Migraine is an often misunderstood and much maligned disease. If I had to pick another that comes close to the misdiagnosis and stigma of Migraine, it would be autoimmune thyroid disease.
Unfortunately, there are probably more undiagnosed people with thyroid disease walking around wondering why they don’t feel well than there are Migraineurs without an appropriate diagnosis.To make matters more confusing, thyroid dysfunction is a frequently co-morbid disease with Migraine, as well as acting as a frequent trigger for Migraine attacks.
When episodic Migraine transforms into chronic Migraine, or a patient presents to a physician with a case of new daily persistent headache (NDPH) a frequent cause or trigger is thyroid disease or dysfunction. Like Migraine, thyroid disease is most often found in women, and can be influenced by levels of reproductive and other hormones.
What is the thyroid?
The thyroid is a small, butterfly shaped gland in your neck between your adam’s apple and collarbone. It is a gland that responds to hormonal instructions by the brain. The part of our brains called the hypothalamus senses the need for thyroid hormone. It secretes TRH (thyrotropin releasing hormone) and the pituitary gland responds by secreting TSH (thyroid stimulating hormone) which turn the thyroid’s hormone production plant on. The thyroid in turn secretes a number of hormones which are vital to the way every single cell in our bodies function. When it underproduces hormone, we say the patient is hypOthyroid. When it overproduces thyroid hormone, we say the patient is hypERthyroid.
The thyroid gland utilizes mainly dietary elements as fuel to create thyroid hormones, especially iodine and tyrosine. The most important of these hormones are called T4 and T3. The T stands for tyrosine and the number stands for the number of iodine molecules attached to it. Knowing these facts are important as we learn how thyroid hormones function and why they can be so important to Migraineurs.
Left untreated, thyroid disease often becomes disabling, and can eventually be fatal. Just 100 years ago, myxedema (hypothyroid) was a frequent cause of death. HypERthyroid conditions often also resulted in death, often by heart attack.
Our knowledge re: thyroid disorders is fluid and changes constantly as we learn more about these problems and get better at testing for them and treating them. It used to be assumed that children rarely if ever had thyroid dysfunction. Most of these children actually suffer through their childhoods without a diagnosis. For them, feeling bad becomes their normal. Although the chance you suffer thyroid dysfunction rises with age, we now know that lab ranges for children vary from those of adults, and that they do suffer thyroid dysfunction. Endocrinologists who specialize in pediatric thyroid care are the best resources for children who may have a thyroid disorder as their diagnosis and treatment may be more difficult. Finding a good doctor is a vital key for these patients.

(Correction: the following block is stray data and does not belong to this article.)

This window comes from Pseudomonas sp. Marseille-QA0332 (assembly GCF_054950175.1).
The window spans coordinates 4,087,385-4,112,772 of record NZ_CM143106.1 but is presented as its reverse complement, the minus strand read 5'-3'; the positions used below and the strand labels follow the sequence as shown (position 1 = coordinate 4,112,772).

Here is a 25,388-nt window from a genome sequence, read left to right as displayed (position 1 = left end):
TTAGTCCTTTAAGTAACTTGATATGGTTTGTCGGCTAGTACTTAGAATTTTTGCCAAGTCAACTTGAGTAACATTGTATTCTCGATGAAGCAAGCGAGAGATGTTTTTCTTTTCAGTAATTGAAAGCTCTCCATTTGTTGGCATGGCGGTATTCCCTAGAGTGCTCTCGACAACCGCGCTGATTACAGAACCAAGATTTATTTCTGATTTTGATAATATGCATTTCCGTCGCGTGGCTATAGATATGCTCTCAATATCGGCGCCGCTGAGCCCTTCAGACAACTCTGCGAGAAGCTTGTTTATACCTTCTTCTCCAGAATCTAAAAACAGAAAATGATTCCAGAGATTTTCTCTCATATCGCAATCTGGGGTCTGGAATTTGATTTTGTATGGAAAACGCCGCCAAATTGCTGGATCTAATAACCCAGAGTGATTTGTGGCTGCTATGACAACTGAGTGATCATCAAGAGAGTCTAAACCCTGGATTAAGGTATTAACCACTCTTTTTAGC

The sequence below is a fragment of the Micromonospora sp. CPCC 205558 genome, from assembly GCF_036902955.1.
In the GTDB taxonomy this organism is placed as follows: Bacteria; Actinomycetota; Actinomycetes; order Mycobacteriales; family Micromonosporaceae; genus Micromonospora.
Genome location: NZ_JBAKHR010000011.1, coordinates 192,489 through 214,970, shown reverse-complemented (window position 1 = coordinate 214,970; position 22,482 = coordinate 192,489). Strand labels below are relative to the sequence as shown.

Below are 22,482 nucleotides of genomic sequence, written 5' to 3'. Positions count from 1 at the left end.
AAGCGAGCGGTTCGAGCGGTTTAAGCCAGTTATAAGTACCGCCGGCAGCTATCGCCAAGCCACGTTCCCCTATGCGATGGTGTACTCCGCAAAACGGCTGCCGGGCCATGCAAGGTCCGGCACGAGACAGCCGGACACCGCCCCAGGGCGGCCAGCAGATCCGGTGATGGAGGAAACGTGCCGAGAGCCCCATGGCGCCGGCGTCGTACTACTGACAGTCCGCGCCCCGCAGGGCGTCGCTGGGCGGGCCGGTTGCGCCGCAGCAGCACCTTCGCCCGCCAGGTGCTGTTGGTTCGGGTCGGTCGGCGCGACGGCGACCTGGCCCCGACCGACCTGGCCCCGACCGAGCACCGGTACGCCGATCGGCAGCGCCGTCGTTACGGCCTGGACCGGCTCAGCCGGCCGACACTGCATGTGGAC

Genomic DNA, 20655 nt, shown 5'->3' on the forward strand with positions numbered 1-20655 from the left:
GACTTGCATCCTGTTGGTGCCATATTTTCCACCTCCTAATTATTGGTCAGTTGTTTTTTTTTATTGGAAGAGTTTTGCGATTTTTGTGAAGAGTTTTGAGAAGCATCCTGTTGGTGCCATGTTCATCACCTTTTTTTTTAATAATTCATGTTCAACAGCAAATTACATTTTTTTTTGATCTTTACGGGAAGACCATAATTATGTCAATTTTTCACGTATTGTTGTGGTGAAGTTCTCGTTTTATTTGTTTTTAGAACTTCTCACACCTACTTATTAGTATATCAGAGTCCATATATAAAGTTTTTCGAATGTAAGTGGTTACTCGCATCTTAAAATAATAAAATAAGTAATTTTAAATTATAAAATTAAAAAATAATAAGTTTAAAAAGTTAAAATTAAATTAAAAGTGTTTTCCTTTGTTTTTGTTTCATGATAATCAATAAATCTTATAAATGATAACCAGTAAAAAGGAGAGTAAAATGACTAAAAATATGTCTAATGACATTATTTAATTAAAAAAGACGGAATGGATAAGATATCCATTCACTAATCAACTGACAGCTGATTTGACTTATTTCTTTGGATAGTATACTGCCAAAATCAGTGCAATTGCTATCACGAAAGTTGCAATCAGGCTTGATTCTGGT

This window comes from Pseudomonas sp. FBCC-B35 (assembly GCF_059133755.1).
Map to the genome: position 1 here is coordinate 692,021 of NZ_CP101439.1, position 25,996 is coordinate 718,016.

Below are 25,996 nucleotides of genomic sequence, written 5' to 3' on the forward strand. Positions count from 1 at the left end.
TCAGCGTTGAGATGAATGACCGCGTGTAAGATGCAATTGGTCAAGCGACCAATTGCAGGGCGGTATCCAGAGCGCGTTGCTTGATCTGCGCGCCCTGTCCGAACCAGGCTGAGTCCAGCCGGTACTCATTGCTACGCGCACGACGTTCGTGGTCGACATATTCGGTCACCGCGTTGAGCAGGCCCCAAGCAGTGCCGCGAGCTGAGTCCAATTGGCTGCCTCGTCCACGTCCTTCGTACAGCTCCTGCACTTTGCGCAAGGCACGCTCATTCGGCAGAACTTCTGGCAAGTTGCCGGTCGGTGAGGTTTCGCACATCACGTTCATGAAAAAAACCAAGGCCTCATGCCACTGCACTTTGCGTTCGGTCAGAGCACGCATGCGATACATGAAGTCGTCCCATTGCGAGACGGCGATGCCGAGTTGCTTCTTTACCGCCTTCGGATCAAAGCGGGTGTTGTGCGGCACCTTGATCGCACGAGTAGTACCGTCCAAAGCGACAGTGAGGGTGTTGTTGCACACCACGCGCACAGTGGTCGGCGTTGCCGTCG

Thyroid dysfunction can happen at any age, but estimates range from 1/3rd to 2/3rds of women over the age of 50 suffer from some type of thyroid dysfunction, and the percentage of men affected by thyroid dysfunction rises with age as well. More than half are undiagnosed. Why then do very few doctors take the time to screen their chronic Migraine patients for thyroid dysfunction or even have the ability to visually identify a goiter (swollen thyroid gland)?
Indeed, the average physician is not even up to date enough on thyroid protocol to know which tests must be run to find a thyroid condition. Thyroid conditions are sometimes not taken seriously and patients suffer stigma from families, friends and unfortunately, sometimes their physicians. This is why it is very important for Migraineurs — especially chronic Migraineurs — to understand these conditions and be proactive with their doctors so they can receive the right testing to correctly diagnose thyroid dysfunction that may be complicating their Migraine disease.
The most frequent reasons a person may be suffering from a thyroid disorder include:
- Autoimmune disease
- Dietary deficiency or malabsorption problem
- Thyroid nodules
- Injury or radiation exposure
- Over-consumption of iodine or goitrogenic foods such as soy, cruciferous vegetables, etc
There are several things that may put you at increased risk for thyroid dysfunction including:
- Female gender
- Having a relative with thyroid disease
- Having an autoimmune disease
- Having another endocrine (hormone) disorder
- Pregnancy or recent childbirth
- Exposure to radiation, chemicals, certain medications or surgeries
- A diagnosis of Fibromyalgia or Chronic Fatigue Syndrome
- A diagnosis of depression or anxiety
Although there are many tests for thyroid function, many are old, outdated and no longer as useful as current testing. The main and current screening tests include:
- Free T3 (not total)
- Free T4 (not total)
- TPO antibodies
- TSI antibodies
If you have a nodule (growth, or bump within the gland) or goiter, ultrasound is usually used to locate and measure the gland and any growths found within it. A baseline is usually noted so it can be monitored over time. Nodules may be further tested with a nuclear uptake scan that will determine if it is ‘hot’ (produces too much hormone) or ‘cold’ (produces insufficient hormone). Needle biopsies are usually considered if cancer is suspected.
Next: Migraine triggers and co-morbidities: Thyroid Disease – Part 2